Significant amounts of atmospheric carbon bound up through photosynthesis is stored in forests. In warm environments with high carbon dioxide content, photosynthesis and growth in plants is faster than in cool environments with low carbon dioxide content. This means that the changing climate promotes tree growth, but it also increases risks. Drought, floods and various forms of biotic forest damage may become more common in the future. In these circumstances, the role of active forestry becomes more significant.
Despite the use of forests and decreasing forest areas, forest resources in Finland have been increasing at an accelerating rate for several decades, and this trend is predicted to continue. Among other things, this increase in forest resources is attributable to previous forestry measures, draining marshland forests and possibly also to the climate change that has occurred thus far.
Today, roughly half of the annual carbon emissions generated in Finland through energy production is bound in tree stock, soil and wood products. The sector of forest and land use is currently the only mechanism for capturing and storing carbon emissions. In the future, the industrial capture and storage of emissions may become a new key mechanism for capturing carbon dioxide from the atmosphere.
In forestry, it is possible to anticipate climate change by choosing the right tree species from the right source
Trees have adapted to the heavy fluctuations in climate factors from one year to the next. This is why it is still best to use species from local sources in forest regeneration. The benefits of using species from southern sources in a warming climate are yet to be proven, as the autumn still means that our days continue to become shorter.
Making changes to the recommended tree species requires long-term testing of new tree species taken from new sources. Risks may be reduced by ensuring the continued genetic diversity of the forestry material. A heterogeneous forest structure reduces the risk of biotic damage.
Research for the benefit of climate policy and the business sector
Research carried out by the Natural Resources Institute Finland (Luke) on forests and climate change is multidisciplinary and spreads across extensive global networks. Reasons for this include the connection between global and national climate policy issues and the sustainable bioeconomy of forests, as well as the ability to respond to the growing demand for raw materials.
Research by Luke covers themes such as the biological impact of the use of forest resources during the process of climate change; the impact of climate change on forest regeneration, forest cultivation and forestry; and the impact of potential new requirements and practices on the balance of carbon dioxide and other greenhouse gases in forests.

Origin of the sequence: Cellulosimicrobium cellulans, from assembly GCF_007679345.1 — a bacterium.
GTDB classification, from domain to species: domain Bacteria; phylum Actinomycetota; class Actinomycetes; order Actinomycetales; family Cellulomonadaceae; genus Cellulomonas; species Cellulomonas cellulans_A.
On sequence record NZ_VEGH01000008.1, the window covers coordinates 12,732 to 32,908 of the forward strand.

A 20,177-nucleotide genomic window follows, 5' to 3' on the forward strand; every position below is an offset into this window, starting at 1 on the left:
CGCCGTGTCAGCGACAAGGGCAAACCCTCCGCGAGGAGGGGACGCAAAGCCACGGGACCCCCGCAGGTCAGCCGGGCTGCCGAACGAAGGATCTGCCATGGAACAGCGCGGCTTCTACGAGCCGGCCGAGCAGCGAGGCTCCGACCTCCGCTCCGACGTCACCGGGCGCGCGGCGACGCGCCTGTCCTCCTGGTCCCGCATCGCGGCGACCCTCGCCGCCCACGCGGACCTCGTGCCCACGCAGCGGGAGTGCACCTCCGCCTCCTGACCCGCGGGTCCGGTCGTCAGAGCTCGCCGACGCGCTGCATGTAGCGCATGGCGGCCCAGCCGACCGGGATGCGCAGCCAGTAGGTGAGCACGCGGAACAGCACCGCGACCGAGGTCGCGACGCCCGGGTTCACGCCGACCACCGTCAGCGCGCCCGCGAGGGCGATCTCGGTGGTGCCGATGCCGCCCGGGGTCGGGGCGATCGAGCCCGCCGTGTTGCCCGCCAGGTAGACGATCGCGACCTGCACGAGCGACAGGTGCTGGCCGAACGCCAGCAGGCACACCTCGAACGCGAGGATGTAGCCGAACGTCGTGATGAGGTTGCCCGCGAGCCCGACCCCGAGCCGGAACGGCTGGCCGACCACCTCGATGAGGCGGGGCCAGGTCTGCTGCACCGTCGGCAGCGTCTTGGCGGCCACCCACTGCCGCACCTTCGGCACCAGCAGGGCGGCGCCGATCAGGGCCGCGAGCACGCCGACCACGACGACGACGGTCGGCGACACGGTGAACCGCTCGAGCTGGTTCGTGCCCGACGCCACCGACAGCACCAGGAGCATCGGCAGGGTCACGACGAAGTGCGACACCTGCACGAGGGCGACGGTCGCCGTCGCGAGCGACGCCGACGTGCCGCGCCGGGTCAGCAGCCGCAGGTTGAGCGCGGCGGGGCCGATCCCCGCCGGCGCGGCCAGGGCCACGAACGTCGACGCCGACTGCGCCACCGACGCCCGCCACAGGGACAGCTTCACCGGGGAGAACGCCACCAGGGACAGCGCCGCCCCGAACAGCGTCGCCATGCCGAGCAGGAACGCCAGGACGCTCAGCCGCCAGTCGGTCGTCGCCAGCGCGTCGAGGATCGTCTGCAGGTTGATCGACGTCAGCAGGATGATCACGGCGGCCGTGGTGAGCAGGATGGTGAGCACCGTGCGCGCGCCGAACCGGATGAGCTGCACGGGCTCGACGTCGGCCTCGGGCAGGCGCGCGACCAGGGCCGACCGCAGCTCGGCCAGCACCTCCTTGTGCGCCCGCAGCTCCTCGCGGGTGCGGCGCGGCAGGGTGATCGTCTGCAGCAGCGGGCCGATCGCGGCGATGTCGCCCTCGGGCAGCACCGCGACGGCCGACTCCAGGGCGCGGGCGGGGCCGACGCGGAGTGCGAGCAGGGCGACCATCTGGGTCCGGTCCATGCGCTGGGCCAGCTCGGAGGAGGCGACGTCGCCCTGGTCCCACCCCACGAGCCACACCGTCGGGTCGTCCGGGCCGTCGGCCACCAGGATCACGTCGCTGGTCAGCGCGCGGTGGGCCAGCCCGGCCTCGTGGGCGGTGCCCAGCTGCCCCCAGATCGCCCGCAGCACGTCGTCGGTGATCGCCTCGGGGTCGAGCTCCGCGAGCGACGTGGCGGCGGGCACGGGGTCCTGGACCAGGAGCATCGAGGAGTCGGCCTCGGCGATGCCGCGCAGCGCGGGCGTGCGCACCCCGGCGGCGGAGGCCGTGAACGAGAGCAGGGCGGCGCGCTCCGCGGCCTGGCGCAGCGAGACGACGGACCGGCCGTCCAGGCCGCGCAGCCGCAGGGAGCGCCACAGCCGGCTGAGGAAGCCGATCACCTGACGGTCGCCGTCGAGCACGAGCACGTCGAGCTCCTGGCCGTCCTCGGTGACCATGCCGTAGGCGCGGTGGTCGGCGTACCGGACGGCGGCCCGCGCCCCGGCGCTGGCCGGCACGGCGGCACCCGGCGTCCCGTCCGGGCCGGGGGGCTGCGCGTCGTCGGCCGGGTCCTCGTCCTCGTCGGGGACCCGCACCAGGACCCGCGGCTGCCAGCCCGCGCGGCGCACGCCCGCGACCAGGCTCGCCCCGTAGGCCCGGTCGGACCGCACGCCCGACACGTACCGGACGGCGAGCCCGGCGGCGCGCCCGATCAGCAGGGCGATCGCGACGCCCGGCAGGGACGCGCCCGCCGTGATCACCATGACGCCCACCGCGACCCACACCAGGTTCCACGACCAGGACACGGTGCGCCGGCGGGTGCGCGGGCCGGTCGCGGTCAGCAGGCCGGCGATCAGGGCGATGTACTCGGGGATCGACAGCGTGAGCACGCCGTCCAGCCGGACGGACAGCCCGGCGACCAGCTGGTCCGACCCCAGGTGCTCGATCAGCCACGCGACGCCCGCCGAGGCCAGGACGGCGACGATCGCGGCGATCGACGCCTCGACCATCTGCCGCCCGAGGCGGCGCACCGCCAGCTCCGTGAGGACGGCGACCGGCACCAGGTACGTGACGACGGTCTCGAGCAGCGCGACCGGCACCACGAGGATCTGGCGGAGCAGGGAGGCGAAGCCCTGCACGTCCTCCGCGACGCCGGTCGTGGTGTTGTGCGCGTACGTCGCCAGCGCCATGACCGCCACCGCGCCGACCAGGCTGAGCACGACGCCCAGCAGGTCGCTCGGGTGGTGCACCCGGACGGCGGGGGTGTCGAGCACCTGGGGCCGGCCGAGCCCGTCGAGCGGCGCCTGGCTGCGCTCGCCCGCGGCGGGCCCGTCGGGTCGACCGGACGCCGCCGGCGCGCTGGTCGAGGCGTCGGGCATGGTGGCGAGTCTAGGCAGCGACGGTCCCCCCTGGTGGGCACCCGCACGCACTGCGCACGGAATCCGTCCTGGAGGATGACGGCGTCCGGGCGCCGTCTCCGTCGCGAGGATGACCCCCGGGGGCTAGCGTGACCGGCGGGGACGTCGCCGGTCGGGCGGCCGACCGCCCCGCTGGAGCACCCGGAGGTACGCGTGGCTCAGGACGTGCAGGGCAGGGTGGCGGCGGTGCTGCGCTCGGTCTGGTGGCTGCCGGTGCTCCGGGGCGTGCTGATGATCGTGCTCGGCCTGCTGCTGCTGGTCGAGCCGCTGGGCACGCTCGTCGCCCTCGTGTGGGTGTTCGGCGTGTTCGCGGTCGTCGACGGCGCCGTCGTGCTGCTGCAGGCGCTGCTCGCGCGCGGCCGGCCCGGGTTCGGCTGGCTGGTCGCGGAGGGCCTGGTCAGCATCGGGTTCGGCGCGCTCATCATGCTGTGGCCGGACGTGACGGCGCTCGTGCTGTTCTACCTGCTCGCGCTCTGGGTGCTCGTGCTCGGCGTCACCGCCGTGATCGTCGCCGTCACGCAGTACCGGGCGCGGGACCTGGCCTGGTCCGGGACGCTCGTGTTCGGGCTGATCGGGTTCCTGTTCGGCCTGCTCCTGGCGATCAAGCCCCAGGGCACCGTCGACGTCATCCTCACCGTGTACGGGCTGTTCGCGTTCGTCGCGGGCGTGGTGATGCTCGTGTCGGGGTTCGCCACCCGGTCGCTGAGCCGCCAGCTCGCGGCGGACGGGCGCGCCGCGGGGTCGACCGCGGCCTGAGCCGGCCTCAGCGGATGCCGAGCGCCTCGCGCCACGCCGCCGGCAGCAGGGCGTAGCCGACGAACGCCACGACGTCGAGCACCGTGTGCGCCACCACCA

Luke is also responsible for greenhouse gas reporting related to land use and changes in land use according to the UN convention on climate change, and for the development of reporting, including reporting in accordance to the Kyoto Protocol.
Picture on top of the page: Essi Puranen, Luke
Forests and climate change
- The vegetation period will become longer
- The forest growth yield will increase and the proportions between the forest tree species may change
- New opportunities for silvicultural utilisation of trees and wood may appear
- The growing forest tree stock absorbs carbon dioxide from the atmosphere
- The forest tree and plant phenology changes; for instance the flowering of the bird cherry and bilberry starts earlier
- The increasing carbon dioxide concentration in the atmosphere initiates an earlier start of the growing period of the birches
- The timing of the autumn preparation for the dormant season and the spring budburst in the forest trees may be disrupted
- Winter survival of conifer seedlings may be disrupted
- After a mild winter the initial summer growth of Norway spruce is slower than after a harsh winter
- Foreign and invasive organisms (species) will be more frequent and their chances of survival better
- Insect damages, as for instance by the spruce bark beetle, may increase
- Fungal diseases in forest trees, such as the root rot in Norway spruce (wood) and (the annosus root rot in) Scots pine wood, may increase and spread northwards
- There will be an increased risk for storm damages in the forests